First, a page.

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JACK SMITH ON SUNDAY

Not-So-Vital Statistics : Could It Be True That Five Years of Our Lives Are Spent Waiting in Line?

January 15, 1989|JACK SMITH

I TEND TO BE depressed by statistics. They reflect such flaws in our society: 33% of us are illiterate; the average person spends six hours a day watching television; half of all marriages end in divorce.

Our appetite for statistics is bottomless; though many are not even attributed, we never seem to question them.

The other day, for example, my wife showed me a piece in Family Circle magazine about the amount of time we spend on various activities. The figures were fascinating, but I finally decided I couldn't believe them.

For example, it stated that in one lifetime the average American spends eight months opening junk mail. I doubt that. I don't think anyone opens more junk mail than I do. Actually, my wife opens it; I just throw it away. So at the most I spend only an hour a week on junk mail. I have been receiving junk mail in large quantities for only the last 20 years. An hour a week for 20 years is only 1,040 hours. There are only 720 hours in most months. So, I have spent about a month and a half opening junk mail. That's bad enough.

The article also says that we spend six years of our lives consuming food and drink and five years waiting in lines; housework takes another four years.

Since the time spent consuming food and drink must be considered leisure time, we need not be concerned with that total. However, I cannot believe that the average homemaker spends more time waiting in line than doing housework.

How often does the average homemaker go to the supermarket to buy groceries? Three times a week? How long does he or she wait in line each time? Probably not more than 20 minutes--though it may seem longer. That's about one hour a week. They probably will spend 10 minutes waiting in line at the bank.

How much time, on the other hand, does that same person spend at housework? At least 20 minutes a day doing the dishes alone. Plus an hour a day picking up, dusting, scrubbing, cleaning, arranging, mending.

If housewives spend less time doing housework than standing in line, then there is not much weight to their argument that in the domestic equation they carry the greater burden. Of course, most housewives have to do not only the housework, but also stand in line.

As a result of all these time-consuming activities, the article states, married couples converse only four minutes a day, and working parents spend a fleeting 30 seconds on daily chats with the kids.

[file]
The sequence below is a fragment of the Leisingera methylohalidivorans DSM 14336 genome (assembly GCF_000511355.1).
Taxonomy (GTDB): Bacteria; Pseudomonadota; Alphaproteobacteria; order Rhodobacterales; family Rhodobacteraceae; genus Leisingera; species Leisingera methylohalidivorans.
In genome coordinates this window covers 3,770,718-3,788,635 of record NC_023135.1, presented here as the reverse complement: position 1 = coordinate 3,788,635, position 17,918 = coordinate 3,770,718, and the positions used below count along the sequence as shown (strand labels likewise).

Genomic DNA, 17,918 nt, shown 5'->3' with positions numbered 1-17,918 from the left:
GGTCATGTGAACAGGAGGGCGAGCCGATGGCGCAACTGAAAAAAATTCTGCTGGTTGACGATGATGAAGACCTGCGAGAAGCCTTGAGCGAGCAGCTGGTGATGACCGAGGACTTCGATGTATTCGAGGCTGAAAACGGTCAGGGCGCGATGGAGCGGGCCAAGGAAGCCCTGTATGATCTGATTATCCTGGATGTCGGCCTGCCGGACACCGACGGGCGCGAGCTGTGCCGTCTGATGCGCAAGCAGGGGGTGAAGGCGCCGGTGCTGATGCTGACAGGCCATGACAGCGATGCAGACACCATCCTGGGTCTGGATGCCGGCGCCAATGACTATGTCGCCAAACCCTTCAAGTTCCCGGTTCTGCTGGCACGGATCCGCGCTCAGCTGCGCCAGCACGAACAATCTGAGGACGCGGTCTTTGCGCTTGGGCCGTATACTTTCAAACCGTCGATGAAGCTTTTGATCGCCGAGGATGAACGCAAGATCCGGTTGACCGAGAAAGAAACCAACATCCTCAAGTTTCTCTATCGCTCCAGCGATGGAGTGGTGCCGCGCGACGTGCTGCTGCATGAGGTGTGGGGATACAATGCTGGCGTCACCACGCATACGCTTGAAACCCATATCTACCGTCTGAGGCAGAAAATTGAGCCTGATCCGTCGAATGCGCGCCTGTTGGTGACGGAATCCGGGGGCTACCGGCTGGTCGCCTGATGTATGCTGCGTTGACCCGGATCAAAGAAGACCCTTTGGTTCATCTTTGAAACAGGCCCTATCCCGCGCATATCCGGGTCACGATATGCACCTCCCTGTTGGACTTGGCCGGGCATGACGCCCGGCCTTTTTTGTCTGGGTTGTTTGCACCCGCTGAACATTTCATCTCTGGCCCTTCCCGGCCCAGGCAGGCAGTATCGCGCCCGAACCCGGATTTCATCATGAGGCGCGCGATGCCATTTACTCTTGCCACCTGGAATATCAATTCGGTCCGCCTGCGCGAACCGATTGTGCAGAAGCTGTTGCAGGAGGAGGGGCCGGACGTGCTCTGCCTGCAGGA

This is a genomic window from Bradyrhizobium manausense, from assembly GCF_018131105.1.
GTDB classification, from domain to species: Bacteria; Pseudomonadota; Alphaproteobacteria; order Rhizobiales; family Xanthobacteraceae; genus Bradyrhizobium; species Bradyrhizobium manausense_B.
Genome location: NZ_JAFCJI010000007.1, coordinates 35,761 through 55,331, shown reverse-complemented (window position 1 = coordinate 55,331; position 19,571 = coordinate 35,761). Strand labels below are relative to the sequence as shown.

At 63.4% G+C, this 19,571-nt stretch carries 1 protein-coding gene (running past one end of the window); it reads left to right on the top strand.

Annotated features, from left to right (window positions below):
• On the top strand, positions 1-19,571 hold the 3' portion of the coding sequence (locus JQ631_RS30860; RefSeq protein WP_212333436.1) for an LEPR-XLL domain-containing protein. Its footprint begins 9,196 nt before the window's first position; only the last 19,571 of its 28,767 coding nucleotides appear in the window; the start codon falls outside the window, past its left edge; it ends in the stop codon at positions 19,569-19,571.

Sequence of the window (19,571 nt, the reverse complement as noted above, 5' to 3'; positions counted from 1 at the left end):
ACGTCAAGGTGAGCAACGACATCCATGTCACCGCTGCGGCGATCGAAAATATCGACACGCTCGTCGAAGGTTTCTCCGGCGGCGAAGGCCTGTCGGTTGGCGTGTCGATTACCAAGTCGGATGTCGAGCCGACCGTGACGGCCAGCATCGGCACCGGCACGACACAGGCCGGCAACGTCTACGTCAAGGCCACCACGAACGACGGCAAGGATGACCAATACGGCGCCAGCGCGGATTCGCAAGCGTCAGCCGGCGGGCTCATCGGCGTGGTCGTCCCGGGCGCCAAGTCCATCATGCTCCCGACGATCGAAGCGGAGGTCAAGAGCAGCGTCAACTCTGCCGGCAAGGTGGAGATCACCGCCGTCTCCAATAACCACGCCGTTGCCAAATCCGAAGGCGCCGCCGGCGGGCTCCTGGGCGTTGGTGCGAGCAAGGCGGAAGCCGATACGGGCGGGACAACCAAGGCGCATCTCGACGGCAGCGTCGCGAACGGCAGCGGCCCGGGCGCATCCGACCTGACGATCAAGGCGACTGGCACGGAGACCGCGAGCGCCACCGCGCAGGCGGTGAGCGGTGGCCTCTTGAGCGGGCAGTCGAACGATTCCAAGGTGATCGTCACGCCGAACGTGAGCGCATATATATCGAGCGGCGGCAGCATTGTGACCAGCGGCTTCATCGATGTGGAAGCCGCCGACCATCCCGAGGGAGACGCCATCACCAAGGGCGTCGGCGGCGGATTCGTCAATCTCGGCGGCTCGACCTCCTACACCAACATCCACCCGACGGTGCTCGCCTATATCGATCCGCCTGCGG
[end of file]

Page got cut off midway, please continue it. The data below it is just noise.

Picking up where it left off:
The report (prepared by Priority Management Pittsburgh) doesn't even mention the time we spend watching television, which is probably close to six hours a day or one-fourth of our lives.

When you consider television, it might seem possible that married couples converse only four minutes a day. But on the contrary, it's when we're watching television that my wife and I converse the most. We are always commenting to one another about the movies, complaining about the implausibilities, lauding a bit of dialogue, arguing about whether we've seen the movie before.

I don't think there's a time that we're closer than when we're watching television. Television has saved our marriage.

As for the time parents spend talking with their children, I hate to think that the report is true. I admit that parents and children don't seem to have a lot in common, and there isn't much real conversation. It's often limited to "Eat your breakfast," or "Put on your coat" or "Be home by 12 o'clock."

However, the daily arguments alone between parents and children must consume more than 30 seconds. And even an argument counts as conversation.

The article states that we spend seven years in the bathroom. That's the only one I don't question. Anyone who has ever lived in a house with two teen-age children and only one bathroom knows that he has spent seven years of his life just waiting to get into the bathroom.

The article didn't say how many years we spend on sex. However many years it has taken out of my life, I can't say I regret it.

It's a lot better than standing in line at the bank.

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